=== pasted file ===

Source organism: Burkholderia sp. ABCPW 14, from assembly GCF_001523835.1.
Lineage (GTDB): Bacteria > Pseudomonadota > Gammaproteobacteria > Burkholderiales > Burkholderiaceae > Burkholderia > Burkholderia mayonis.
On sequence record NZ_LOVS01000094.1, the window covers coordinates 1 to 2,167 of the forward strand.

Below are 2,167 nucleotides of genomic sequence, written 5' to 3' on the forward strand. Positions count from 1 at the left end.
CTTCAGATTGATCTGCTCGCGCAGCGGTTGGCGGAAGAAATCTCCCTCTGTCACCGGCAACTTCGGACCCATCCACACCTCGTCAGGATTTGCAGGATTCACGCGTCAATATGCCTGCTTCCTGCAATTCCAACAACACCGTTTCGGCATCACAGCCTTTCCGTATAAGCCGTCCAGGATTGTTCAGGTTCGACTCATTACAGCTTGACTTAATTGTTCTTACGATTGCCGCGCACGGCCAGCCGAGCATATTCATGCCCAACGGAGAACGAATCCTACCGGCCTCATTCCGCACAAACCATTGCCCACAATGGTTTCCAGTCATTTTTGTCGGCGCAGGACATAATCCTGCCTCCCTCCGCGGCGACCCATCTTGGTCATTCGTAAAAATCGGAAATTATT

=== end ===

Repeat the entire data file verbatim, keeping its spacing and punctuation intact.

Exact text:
Source organism: Burkholderia sp. ABCPW 14, from assembly GCF_001523835.1.
Lineage (GTDB): Bacteria > Pseudomonadota > Gammaproteobacteria > Burkholderiales > Burkholderiaceae > Burkholderia > Burkholderia mayonis.
On sequence record NZ_LOVS01000094.1, the window covers coordinates 1 to 2,167 of the forward strand.

Below are 2,167 nucleotides of genomic sequence, written 5' to 3' on the forward strand. Positions count from 1 at the left end.
CTTCAGATTGATCTGCTCGCGCAGCGGTTGGCGGAAGAAATCTCCCTCTGTCACCGGCAACTTCGGACCCATCCACACCTCGTCAGGATTTGCAGGATTCACGCGTCAATATGCCTGCTTCCTGCAATTCCAACAACACCGTTTCGGCATCACAGCCTTTCCGTATAAGCCGTCCAGGATTGTTCAGGTTCGACTCATTACAGCTTGACTTAATTGTTCTTACGATTGCCGCGCACGGCCAGCCGAGCATATTCATGCCCAACGGAGAACGAATCCTACCGGCCTCATTCCGCACAAACCATTGCCCACAATGGTTTCCAGTCATTTTTGTCGGCGCAGGACATAATCCTGCCTCCCTCCGCGGCGACCCATCTTGGTCATTCGTAAAAATCGGAAATTATT